This is the first post in the series to chronicle our weekday dinners.
I cook weekday dinners whenever I can. There are several reasons I try hard to do so even though I’m not a natural-born chef. There are people who love to cook. Then there are people who cook for those they love. I fall into the second category.
I grew up with home-cooked food. My mum’s cooking is not the tastiest, neither is it the best. But it is far healthier that what is available outside. My mum cooked most meals even when she worked full time, often waking up at 5am to prepare dinner before she went to school to teach. This meant she just had to fry up or heat up what she had prepared. I had always taken for granted home-cooked meals, until I got married and moved to my own place. Even then, before we had kids, my husband and I would alternate between my parents’ and his mum’s place for dinners, or eat out. So dinner wasn’t a big issue.
When we had kids, we continued the routine, as we had help from both sides to look after the kids. Then the kids started school and we no longer sent them to the grandmas. It meant we had to settle our own dinners. After Shannon came along, we had a maid for over two years. I taught her to cook using recipes I found online, and we wrote down the recipe for each meal. After several months, she became adept at cooking and no longer needed to refer to recipes. It helped that she enjoyed cooking far more than she enjoyed doing housework! So we had yummy meals cooked to our liking.
When Anna’s contract was up and she decided to go back to do her degree, we decided not to employ another maid. That was when my adventures in the kitchen started. I started working from home, so slow cooker meals often worked for us because I could prepare the ingredients in the morning, settle down to work, and dinner, usually a stew, would be ready in the evenings as if I had a cook in the kitchen the whole time. But that only happened if I had my marketing done beforehand. On busy days, I often end up opening my fridge at 5pm, and wondering what I should do to feed my family in an hour’s time. Pasta is usually the answer. Then, the rice-cooker became my next best friend. It’s amazing all the other things you can cook in a rice cooker, apart from rice – this macaroni recipe, which has the highest hits among the recipes, is one example.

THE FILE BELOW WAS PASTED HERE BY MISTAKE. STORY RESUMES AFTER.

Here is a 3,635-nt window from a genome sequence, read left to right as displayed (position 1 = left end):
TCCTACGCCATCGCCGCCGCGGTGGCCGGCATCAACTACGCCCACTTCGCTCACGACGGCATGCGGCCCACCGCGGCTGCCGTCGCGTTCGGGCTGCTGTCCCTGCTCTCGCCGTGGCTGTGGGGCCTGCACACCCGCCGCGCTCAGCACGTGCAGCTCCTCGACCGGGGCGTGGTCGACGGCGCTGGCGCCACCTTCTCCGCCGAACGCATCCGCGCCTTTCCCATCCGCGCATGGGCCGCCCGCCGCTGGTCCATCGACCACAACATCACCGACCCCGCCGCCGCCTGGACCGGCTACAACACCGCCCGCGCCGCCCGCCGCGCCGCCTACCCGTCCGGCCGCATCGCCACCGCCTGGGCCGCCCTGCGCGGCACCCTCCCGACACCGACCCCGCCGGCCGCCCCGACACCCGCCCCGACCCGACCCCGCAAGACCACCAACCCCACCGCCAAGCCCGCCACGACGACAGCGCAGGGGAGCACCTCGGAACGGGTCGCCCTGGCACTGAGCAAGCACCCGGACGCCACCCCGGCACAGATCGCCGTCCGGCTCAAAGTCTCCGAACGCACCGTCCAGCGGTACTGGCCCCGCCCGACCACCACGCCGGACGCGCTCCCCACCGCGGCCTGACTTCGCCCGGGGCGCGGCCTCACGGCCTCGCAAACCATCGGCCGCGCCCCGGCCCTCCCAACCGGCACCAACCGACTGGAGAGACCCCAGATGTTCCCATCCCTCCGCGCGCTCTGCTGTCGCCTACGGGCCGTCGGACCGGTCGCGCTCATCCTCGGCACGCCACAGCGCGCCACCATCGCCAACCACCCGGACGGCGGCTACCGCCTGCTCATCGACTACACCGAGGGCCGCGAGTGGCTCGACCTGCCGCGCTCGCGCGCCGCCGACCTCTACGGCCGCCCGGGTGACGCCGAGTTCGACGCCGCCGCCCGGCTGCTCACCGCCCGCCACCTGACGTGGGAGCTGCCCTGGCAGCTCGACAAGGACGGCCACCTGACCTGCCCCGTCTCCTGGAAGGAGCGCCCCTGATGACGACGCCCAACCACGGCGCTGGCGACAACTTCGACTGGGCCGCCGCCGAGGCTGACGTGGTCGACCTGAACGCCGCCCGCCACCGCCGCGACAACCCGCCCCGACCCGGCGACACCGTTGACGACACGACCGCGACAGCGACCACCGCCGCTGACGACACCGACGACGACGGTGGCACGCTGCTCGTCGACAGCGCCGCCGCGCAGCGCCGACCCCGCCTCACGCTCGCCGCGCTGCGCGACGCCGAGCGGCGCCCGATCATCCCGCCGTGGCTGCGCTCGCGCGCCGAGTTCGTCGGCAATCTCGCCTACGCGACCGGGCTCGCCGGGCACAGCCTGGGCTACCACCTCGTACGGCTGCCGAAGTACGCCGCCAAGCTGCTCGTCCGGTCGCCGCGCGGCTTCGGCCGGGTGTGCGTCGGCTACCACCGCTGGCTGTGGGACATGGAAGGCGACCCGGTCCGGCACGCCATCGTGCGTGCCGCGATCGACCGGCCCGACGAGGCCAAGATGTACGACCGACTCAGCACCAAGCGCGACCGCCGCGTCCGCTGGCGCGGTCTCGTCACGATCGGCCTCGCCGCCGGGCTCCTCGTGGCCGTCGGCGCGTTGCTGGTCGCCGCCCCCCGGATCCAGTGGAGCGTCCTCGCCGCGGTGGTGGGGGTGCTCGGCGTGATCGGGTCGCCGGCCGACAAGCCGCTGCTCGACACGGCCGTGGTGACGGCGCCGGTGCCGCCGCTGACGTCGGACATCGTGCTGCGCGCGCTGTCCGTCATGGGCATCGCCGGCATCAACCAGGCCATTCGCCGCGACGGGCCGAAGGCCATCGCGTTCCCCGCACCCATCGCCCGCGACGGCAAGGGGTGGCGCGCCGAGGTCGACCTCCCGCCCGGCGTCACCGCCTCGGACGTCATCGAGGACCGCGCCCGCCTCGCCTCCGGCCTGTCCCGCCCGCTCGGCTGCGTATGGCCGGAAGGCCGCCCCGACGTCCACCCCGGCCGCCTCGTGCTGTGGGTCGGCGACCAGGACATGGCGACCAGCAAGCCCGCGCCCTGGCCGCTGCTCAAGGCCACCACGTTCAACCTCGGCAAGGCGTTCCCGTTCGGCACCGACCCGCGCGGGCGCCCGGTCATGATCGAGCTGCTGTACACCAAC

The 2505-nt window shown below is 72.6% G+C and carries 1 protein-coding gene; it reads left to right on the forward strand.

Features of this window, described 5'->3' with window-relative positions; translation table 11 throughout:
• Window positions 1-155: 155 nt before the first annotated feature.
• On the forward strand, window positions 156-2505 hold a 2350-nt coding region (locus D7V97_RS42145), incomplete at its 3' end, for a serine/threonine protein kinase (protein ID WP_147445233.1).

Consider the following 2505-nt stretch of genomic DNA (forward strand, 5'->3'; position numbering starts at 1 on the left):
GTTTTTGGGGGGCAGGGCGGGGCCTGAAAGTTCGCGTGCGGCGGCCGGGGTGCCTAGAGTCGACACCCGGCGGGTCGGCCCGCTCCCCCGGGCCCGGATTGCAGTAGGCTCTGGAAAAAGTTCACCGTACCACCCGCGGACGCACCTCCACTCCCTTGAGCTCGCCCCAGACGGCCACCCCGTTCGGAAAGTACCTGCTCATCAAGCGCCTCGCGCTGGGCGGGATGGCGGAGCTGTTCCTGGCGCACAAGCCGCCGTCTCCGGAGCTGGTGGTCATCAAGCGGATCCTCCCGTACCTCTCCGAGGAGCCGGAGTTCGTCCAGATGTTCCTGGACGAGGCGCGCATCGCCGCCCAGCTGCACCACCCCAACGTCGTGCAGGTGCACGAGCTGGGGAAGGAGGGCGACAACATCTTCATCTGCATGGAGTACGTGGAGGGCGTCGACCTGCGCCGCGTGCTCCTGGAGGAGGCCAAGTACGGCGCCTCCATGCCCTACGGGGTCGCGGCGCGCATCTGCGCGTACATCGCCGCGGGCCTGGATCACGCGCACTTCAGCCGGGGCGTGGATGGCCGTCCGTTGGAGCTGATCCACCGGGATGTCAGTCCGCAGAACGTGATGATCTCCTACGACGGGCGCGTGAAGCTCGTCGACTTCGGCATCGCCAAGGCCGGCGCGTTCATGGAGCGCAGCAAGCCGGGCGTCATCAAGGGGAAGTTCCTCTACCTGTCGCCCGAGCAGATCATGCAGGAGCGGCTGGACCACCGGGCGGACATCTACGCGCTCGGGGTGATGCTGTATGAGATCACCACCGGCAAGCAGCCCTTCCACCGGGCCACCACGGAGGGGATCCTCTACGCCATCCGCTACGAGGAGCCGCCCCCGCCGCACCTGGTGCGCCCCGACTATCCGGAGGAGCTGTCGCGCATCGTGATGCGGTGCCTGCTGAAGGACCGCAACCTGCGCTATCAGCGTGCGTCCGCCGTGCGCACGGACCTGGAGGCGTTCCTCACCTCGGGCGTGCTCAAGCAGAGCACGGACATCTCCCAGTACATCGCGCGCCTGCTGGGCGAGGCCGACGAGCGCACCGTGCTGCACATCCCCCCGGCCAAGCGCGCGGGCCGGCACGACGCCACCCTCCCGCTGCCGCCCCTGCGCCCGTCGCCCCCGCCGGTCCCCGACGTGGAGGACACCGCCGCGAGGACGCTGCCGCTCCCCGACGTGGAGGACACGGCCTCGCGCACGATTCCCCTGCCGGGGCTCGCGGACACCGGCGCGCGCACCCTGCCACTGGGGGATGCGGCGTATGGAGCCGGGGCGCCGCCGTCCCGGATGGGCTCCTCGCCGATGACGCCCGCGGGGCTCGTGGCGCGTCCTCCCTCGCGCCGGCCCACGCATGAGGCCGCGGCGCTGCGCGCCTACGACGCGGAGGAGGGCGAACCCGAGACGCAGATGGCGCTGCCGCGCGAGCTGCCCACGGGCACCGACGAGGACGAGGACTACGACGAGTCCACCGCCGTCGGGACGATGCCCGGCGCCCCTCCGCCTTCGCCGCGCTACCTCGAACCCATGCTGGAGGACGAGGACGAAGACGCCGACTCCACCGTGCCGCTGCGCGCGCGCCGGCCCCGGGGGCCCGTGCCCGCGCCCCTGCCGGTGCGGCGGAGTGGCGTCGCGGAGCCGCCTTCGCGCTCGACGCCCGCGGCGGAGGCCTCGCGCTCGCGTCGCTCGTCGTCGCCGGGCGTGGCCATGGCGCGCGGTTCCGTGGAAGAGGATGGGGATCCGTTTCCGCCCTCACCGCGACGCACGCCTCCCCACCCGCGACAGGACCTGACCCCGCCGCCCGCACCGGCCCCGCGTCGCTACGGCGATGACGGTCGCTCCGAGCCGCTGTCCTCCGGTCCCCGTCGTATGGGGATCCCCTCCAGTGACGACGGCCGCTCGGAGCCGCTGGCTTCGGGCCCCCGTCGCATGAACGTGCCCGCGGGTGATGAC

So back to why I cook:
I’m not a health nut, and don’t feed my kids only “healthy” stuff. But I reckon I’m not as liberal with sauces and seasoning as hawkers and that counts for something. I usually blanch the veggies, grill meats or steam fish. There is sometimes a soup dish because Shannon loves her soups. I don’t usually fry stuff because I prefer not to have to clean up an oily kitchen or stove top.
Apart from wanting to feed my family healthier food, it means we can sit down together as a family to have dinner. Eating out at a food court means we have to look for seats, queue for food, contend with a noisy and packed place, decide what to order, and so on. So on days when I’m far too busy to throw together a proper, healthy meal, and yet not want to eat out, I resort to semi-ready stuff.
Tonight’s fish soup is an example. I was out for lunch and went for a meeting after that. By the time I picked Shannon and hubby and got home, it was past 5pm. So I used Prima’s fish soup la mian pack. Two packets was more than enough for the four of us. It says there is no MSG, and using two packs for a pot of soup meant it didn’t taste salty either. I boiled the water, added the fish stock, and two types of fresh fish – thread fin and snapper because those were what I had in the fridge. I also threw in tofu, tomatoes and butterhead lettuce. It was tasty enough for my family, who slurped it all up. It tasted nothing like the overly salted fish soups sold outside. I figured that’s good enough for a day when we would otherwise have to eat out.
Prima fish soup la main
fresh fish, sliced
1 pack of tofu
Bring half a pot of water to boil.
Add fish stock from packet.
Add tofu and tomato.
When it boils again, add fish.
When fish is nearly done, throw in lettuce and switch off fire.
Boil noodles separately until al dente.
Serve fish soup noodles!
And dinner is settled for Monday. 🙂